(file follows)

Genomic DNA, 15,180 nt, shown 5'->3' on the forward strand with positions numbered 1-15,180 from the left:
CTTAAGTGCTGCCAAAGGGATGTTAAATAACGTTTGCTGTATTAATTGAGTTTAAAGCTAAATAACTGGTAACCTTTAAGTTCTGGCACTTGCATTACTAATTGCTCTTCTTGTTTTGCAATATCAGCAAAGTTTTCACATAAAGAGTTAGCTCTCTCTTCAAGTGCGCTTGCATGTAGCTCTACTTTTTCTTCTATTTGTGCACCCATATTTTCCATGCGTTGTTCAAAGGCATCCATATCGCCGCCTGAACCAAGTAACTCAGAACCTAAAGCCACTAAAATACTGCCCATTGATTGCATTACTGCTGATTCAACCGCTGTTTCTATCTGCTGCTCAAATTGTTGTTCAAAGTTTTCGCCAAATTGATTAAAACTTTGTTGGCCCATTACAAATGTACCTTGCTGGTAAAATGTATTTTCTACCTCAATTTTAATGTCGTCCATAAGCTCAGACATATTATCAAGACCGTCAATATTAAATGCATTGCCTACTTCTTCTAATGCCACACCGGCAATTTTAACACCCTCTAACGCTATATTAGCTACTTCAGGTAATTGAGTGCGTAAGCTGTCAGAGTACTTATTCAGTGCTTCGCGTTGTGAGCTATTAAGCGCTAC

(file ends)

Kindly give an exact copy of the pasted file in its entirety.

Genomic DNA, 15,180 nt, shown 5'->3' on the forward strand with positions numbered 1-15,180 from the left:
CTTAAGTGCTGCCAAAGGGATGTTAAATAACGTTTGCTGTATTAATTGAGTTTAAAGCTAAATAACTGGTAACCTTTAAGTTCTGGCACTTGCATTACTAATTGCTCTTCTTGTTTTGCAATATCAGCAAAGTTTTCACATAAAGAGTTAGCTCTCTCTTCAAGTGCGCTTGCATGTAGCTCTACTTTTTCTTCTATTTGTGCACCCATATTTTCCATGCGTTGTTCAAAGGCATCCATATCGCCGCCTGAACCAAGTAACTCAGAACCTAAAGCCACTAAAATACTGCCCATTGATTGCATTACTGCTGATTCAACCGCTGTTTCTATCTGCTGCTCAAATTGTTGTTCAAAGTTTTCGCCAAATTGATTAAAACTTTGTTGGCCCATTACAAATGTACCTTGCTGGTAAAATGTATTTTCTACCTCAATTTTAATGTCGTCCATAAGCTCAGACATATTATCAAGACCGTCAATATTAAATGCATTGCCTACTTCTTCTAATGCCACACCGGCAATTTTAACACCCTCTAACGCTATATTAGCTACTTCAGGTAATTGAGTGCGTAAGCTGTCAGAGTACTTATTCAGTGCTTCGCGTTGTGAGCTATTAAGCGCTAC